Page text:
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16x9 or 4x3 ? (1 Viewer)

Ryan Belfast

Stunt Coordinator
Joined
Mar 22, 2004
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Can someone tell me what 16x9 and 4x3 exactly is and how it became that. I have a 32 Inch widescreen TV - so where does the 16x9 and 4x3 come in.
Sorry if tis is in the wrong place.

Thanx Guys!
 

Mike~Sileck

Supporting Actor
Joined
Feb 28, 2004
Messages
510
If you have a widescreen tv, you have a 16x9 tv. Older Tv's that looked like squares were in the 4x3 aspect ratio. (4 pixels wide for every 3 pixels tall). Newever tv's and hdtv's are 16x9 (like yours) and are referred to as widescreen because they are a lot wider than traditional 4x3 televisions. 16x9 is popular b/c it is a ratio used often by movies (check out a movie screen next time you go, it's not a square like your old-fasioned tv, its a rectangle, like the new 16x9 tv's).

Read that FAQ for more info, but the above is sorta bare basics.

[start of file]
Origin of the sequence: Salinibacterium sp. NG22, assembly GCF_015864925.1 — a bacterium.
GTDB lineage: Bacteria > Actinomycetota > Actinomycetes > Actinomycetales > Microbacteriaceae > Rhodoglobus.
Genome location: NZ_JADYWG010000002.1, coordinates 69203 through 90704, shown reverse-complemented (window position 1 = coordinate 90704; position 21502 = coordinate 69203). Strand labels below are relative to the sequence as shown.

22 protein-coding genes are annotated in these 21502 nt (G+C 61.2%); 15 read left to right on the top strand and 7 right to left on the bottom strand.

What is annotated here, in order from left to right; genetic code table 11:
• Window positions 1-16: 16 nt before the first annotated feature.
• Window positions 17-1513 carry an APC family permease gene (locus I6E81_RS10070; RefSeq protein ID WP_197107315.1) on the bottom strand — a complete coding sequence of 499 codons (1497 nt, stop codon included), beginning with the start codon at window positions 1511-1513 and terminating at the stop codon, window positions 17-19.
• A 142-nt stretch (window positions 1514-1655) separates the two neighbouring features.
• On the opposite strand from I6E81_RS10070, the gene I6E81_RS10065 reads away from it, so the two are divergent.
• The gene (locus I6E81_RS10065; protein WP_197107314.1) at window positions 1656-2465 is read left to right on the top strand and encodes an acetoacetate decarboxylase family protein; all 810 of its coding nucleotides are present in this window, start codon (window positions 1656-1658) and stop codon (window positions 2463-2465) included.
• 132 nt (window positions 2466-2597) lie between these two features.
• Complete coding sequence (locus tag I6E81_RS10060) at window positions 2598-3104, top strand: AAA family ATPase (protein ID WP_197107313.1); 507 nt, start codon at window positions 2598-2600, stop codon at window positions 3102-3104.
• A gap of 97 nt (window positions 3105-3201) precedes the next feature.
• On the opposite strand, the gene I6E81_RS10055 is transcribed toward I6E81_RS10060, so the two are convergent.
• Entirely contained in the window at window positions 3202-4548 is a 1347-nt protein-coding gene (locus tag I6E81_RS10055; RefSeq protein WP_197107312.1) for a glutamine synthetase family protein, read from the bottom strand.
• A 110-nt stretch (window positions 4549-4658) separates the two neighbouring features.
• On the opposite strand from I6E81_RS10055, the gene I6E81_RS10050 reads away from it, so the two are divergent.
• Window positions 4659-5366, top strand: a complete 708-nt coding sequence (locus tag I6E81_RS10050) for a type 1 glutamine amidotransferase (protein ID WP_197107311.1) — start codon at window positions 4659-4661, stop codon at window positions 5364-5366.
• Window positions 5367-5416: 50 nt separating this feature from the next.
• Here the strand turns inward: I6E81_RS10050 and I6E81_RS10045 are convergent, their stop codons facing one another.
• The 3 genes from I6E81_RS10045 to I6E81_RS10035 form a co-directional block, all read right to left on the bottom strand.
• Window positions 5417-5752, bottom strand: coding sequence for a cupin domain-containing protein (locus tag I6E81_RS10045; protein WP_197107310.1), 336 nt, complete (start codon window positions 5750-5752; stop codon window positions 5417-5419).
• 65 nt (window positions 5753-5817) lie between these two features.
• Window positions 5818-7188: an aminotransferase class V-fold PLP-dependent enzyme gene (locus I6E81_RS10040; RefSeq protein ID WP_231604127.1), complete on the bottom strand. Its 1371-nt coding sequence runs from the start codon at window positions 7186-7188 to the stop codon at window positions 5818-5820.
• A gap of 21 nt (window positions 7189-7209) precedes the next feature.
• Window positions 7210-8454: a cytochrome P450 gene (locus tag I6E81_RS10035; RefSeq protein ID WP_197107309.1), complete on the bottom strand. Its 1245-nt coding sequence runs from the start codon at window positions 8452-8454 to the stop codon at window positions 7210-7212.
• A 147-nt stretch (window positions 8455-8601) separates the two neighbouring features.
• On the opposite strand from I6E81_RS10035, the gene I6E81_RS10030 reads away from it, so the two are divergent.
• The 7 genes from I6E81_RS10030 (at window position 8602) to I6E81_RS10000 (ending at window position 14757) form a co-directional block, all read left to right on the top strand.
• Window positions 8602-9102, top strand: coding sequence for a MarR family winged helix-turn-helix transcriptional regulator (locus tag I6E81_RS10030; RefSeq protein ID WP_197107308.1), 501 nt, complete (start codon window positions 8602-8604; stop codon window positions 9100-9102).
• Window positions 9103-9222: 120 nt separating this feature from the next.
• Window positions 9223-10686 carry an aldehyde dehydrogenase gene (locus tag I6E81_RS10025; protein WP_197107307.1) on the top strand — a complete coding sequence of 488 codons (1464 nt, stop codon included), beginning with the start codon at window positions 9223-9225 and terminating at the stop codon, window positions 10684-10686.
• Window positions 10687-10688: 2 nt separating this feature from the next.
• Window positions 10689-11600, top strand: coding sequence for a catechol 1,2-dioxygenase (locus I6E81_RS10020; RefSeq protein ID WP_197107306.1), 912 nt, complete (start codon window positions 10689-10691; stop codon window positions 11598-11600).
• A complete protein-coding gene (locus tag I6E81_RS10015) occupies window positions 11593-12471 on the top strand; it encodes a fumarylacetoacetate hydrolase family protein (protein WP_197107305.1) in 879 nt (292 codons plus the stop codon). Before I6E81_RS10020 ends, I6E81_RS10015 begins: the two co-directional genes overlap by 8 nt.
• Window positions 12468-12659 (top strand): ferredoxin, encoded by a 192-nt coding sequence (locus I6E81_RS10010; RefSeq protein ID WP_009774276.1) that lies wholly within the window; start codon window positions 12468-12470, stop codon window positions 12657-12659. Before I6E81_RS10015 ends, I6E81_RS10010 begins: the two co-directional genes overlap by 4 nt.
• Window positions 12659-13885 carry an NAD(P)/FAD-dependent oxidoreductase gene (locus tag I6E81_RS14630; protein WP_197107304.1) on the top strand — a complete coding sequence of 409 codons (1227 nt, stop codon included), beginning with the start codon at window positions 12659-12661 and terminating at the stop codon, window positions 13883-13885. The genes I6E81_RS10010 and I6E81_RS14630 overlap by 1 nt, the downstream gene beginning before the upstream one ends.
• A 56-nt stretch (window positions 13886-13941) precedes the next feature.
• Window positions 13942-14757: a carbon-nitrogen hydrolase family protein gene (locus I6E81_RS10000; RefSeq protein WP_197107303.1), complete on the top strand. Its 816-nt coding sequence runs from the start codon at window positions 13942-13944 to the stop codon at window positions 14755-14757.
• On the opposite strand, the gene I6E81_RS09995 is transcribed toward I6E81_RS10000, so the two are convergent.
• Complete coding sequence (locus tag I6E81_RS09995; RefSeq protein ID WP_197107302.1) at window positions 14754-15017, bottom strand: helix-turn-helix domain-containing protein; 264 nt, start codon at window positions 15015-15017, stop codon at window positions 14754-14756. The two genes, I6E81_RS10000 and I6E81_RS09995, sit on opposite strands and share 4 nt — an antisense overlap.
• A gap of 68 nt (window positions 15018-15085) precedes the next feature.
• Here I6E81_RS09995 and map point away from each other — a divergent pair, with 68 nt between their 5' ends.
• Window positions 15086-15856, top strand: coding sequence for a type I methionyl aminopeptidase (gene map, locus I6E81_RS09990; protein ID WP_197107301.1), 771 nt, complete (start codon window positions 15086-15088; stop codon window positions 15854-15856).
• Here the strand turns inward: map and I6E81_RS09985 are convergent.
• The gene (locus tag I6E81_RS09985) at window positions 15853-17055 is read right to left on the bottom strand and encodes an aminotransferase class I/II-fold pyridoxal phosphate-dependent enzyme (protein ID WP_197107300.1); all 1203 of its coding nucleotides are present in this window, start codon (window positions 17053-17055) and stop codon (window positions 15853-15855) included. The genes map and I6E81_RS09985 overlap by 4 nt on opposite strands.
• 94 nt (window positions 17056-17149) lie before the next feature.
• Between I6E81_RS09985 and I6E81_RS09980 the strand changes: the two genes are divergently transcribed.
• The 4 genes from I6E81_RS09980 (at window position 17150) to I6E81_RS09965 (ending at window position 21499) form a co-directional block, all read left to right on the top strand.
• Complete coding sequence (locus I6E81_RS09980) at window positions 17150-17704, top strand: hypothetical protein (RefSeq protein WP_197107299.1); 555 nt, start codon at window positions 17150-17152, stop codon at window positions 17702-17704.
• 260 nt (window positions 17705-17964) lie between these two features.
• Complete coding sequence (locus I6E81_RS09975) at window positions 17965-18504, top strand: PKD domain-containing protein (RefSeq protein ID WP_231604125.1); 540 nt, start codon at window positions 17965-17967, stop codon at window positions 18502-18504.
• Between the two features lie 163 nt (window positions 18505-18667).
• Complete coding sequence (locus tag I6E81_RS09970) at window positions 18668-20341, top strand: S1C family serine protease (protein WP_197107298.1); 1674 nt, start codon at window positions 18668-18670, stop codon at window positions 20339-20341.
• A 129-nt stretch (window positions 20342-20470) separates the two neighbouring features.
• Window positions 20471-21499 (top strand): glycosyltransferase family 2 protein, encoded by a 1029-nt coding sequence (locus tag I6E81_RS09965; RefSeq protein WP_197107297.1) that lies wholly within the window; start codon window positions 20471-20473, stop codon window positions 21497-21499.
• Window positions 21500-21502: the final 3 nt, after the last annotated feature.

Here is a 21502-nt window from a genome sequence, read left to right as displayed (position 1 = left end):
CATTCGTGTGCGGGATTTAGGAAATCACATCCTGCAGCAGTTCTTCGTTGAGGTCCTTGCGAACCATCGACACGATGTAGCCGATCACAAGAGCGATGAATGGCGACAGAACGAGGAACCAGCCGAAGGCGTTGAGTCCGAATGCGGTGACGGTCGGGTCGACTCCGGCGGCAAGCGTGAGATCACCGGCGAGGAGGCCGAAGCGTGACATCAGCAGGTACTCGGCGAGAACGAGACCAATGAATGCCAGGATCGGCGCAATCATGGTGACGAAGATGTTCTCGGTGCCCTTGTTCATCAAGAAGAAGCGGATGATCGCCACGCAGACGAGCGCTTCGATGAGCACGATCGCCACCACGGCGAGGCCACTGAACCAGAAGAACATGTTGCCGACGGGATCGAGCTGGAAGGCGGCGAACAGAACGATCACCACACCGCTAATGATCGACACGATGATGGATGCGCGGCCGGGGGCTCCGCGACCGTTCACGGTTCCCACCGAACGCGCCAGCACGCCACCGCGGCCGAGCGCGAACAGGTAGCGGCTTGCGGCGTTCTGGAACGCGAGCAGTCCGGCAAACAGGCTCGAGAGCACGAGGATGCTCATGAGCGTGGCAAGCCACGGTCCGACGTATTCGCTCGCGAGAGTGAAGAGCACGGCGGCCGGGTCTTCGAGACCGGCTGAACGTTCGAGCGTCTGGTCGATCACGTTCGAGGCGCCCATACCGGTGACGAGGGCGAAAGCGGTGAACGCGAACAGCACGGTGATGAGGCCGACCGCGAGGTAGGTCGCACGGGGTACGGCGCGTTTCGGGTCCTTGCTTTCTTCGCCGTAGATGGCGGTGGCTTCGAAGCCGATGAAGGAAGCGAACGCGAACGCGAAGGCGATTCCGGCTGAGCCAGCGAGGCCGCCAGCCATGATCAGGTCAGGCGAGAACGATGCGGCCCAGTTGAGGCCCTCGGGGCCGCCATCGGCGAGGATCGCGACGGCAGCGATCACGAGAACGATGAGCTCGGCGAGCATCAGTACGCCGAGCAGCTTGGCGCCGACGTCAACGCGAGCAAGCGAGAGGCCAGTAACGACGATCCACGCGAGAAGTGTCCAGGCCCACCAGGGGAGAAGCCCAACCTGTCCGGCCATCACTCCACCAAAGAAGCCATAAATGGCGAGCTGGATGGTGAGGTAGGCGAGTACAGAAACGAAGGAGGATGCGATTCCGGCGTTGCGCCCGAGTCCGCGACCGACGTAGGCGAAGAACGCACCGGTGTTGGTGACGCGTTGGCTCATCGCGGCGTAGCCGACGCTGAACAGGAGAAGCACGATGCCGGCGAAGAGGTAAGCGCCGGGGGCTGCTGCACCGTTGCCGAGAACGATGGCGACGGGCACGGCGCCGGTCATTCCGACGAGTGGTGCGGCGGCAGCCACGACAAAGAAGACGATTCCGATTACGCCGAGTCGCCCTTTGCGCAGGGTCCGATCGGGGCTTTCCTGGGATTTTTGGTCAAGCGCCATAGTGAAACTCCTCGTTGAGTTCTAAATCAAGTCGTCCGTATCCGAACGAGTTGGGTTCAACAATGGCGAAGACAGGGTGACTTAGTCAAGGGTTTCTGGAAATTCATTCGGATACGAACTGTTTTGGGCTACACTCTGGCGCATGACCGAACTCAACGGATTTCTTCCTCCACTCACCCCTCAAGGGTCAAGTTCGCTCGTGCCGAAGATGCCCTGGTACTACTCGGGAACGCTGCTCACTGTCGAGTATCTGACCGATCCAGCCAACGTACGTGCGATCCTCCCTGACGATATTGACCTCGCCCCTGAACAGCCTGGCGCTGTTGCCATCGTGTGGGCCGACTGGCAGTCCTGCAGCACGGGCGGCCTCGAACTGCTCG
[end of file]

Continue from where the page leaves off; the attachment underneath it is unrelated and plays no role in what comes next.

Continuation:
ChrisWiggles

Senior HTF Member
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Aug 19, 2002
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4,791

I realize that this was a basics question, so I hesitated to add this, but the aspect ratio of the set is not always directly related to the resolution capabilities. In most cases, you're right, but not always.
 

PhillJones

Second Unit
Joined
Jan 20, 2004
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472
Indeed Chris, I've been looking at 42" plasma screens and haven't yet seen one with square pixels.

I actuality, CRTs don't really have a readily definable horizontal resolution. It's a bit more complicated than that and is really to do with frequency response.

The ratios can really only be thought of in terms of the physical shape of the screen. It's only really computer graphics cards and displays that the resolution and display shape are directly related.
 

Brian McHale

Supporting Actor
Joined
Dec 5, 1999
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514
Real Name
Brian McHale
16:9 and 4:3 indicate a ratio of how wide a screen is to how tall it is. Let's say you have a widescreen and a non-widescreen tv that both have a screen that is 16" wide. The 16x9 screen would be 9" tall, whereas the 4x3 would be 12" tall (4:3 is the same ratio as 16:12).

by the way, this doesn't have anything to do with resolution or pixels; it's purely the physical ratio of width vs. height.
 

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